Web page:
setback n. a problem that makes progress more difficult or success less likely
Source: Merriam-Webster's Learner's Dictionary

My father died of cancer in 1994. We knew almost from the outset that his cancer would take his life. Surgery confirmed that his cancer had spread too far to be treated, and he passed away almost exactly a year after his initial diagnosis. He was 69 years old. It seemed too young at the time, and now that I'm 53 years old, it really seems too young.

I've had a number of friends who had cancer and after initial treatment, whether it was surgery, chemo, radiation or a combination, have remained cancer-free long enough to be considered "cured." Some are even decades away from their cancer fight.

I supposed that I thought of a cancer diagnosis as binary — either you die from it, or you beat it. Alex's cancer journey is certainly not binary, and I'm learning that is true for many people.

We're approaching the second anniversary of Alex's cancer diagnosis. He was diagnosed with Hodgkin's lymphoma on Feb. 11, 2015. The "good" cancer, we were told. Except there's no such thing. Six months of aggressive chemo followed. Alex's follow-up PET scan revealed that the chemo had not worked. More chemo followed, and we spent last Christmas and New Year's in the hospital for an autologous stem cell transplant.

In February 2016, Alex had a clean PET scan. He was in remission at last.

He followed up with consolidation chemo, the purpose of which was to keep him in remission. During the following months, he kept getting stronger and stronger. He began to look and act more like himself. We cautiously tried to live our lives and ignore the specter of cancer hanging over our heads.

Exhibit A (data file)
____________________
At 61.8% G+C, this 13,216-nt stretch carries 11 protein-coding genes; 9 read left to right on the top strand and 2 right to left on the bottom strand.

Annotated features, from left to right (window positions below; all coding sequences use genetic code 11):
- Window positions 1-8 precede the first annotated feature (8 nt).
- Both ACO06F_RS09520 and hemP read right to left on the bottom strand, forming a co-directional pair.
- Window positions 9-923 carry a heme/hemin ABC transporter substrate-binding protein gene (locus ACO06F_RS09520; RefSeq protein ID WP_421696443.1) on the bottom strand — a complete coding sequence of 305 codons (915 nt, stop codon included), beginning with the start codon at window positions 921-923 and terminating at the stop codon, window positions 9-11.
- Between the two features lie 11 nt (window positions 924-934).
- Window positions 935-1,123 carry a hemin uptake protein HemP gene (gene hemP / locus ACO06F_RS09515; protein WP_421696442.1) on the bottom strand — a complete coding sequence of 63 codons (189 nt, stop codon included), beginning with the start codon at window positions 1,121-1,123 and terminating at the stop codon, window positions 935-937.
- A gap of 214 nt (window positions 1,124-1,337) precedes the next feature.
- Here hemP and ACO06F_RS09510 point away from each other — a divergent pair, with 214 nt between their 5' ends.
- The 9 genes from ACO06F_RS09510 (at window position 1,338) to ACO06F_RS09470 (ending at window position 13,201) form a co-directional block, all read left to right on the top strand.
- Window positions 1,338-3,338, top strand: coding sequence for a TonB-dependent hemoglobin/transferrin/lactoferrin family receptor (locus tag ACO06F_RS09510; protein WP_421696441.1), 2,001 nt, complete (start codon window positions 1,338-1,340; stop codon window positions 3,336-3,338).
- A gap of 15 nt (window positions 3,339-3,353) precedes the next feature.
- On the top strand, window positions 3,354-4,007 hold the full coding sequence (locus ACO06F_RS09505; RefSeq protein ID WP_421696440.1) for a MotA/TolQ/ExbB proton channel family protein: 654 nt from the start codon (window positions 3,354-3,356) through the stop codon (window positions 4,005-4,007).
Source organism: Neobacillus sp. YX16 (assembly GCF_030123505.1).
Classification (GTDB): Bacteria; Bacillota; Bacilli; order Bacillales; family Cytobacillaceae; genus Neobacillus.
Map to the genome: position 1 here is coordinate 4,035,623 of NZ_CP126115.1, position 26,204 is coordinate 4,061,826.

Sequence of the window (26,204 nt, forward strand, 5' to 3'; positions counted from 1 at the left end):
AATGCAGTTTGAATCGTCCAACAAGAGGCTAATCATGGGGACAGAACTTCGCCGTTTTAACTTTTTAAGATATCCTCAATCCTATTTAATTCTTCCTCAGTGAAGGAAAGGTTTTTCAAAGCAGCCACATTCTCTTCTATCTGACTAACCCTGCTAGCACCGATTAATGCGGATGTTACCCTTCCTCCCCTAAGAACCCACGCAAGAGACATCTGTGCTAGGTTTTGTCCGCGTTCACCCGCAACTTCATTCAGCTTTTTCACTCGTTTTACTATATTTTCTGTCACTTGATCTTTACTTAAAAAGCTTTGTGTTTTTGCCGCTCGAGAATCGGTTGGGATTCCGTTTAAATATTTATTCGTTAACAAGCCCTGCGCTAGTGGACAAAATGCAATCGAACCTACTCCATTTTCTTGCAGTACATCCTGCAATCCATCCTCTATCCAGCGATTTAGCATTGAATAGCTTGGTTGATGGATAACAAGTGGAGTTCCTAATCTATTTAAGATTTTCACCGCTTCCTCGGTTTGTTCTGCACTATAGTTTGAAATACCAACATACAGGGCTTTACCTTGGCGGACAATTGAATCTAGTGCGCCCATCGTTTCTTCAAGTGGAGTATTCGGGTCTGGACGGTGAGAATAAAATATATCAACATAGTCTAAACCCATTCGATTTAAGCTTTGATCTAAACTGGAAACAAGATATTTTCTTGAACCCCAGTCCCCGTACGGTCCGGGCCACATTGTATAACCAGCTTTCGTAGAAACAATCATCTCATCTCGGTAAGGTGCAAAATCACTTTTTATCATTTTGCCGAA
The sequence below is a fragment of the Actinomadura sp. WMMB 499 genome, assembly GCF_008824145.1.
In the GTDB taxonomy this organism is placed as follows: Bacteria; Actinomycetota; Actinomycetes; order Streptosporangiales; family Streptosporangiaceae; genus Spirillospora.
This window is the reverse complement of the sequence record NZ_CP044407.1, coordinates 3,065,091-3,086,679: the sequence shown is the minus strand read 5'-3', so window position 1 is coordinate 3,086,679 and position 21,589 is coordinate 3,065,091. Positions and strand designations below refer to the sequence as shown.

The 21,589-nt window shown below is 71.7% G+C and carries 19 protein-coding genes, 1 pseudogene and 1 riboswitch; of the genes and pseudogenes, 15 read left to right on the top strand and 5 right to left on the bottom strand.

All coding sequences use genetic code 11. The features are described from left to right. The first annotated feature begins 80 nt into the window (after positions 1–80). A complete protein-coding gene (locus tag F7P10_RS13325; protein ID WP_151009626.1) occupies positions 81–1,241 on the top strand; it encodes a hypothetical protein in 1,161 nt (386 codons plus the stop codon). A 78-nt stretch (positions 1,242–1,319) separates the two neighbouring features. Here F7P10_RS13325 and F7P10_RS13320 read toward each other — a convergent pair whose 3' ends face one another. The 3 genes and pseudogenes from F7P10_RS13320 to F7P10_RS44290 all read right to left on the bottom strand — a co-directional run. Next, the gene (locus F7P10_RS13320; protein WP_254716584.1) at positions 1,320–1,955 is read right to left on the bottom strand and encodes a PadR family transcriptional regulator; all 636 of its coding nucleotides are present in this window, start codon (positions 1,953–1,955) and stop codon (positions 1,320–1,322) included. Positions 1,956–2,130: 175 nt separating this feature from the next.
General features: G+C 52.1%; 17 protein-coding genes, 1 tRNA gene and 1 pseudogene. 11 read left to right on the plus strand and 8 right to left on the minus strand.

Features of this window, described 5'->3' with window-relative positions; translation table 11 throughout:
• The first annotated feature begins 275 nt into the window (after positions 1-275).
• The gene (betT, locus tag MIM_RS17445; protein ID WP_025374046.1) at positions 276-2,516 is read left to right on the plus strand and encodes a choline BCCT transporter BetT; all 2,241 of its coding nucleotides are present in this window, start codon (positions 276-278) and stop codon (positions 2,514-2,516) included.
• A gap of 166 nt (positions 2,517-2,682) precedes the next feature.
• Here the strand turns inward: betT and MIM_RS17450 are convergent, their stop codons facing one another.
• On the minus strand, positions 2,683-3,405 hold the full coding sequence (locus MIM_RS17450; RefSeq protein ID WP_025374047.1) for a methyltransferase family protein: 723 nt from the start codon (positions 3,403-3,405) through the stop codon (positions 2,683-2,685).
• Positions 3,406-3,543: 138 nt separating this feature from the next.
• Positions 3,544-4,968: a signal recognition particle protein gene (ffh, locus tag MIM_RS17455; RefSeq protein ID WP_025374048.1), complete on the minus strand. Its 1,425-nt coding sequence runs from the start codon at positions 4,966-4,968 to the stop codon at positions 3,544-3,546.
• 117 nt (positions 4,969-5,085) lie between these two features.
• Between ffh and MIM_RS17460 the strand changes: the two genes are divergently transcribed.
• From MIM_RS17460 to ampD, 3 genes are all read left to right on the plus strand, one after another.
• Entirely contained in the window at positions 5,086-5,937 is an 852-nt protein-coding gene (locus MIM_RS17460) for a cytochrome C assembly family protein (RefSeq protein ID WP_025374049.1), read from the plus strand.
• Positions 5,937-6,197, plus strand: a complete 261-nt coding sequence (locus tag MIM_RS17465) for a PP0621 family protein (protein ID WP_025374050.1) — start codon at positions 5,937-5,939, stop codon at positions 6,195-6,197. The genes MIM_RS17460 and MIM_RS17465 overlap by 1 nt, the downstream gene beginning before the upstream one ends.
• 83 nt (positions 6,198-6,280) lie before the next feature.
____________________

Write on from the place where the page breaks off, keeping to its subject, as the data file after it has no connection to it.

Alex was scheduled for a routine PET in October to monitor his disease. I tried so hard to keep "scanxiety" at bay, but I will admit I did not feel optimistic. It's hard to keep getting your hopes up when you get smacked back down at every turn.

We were fortunate to be able to meet with Alex's lymphoma specialist the same day as the scan. The doctor broke the news we feared. The cancer was back. A new spot had lit up in Alex's chest. Setback.

Options were presented, but then the doctor said, "Neither of these options are curative."

He talked about clinical trials and new therapies. He talked about slowing the progression of the disease. He talked about buying time.

The game changed for us at that moment. Everything Alex had been through was with the thought, the hope, that he would be cured. That he would win.

But now we're buying time. Buying time for a 26-year-old man.

No parent should have to know what their child will die from. No person should have to live with knowing what will take their life. Yet, that's where we are. In this place, like so many others.

You would think that maybe living with autism would be enough, but things don't work that way. Life isn't fair, we all know that to be true.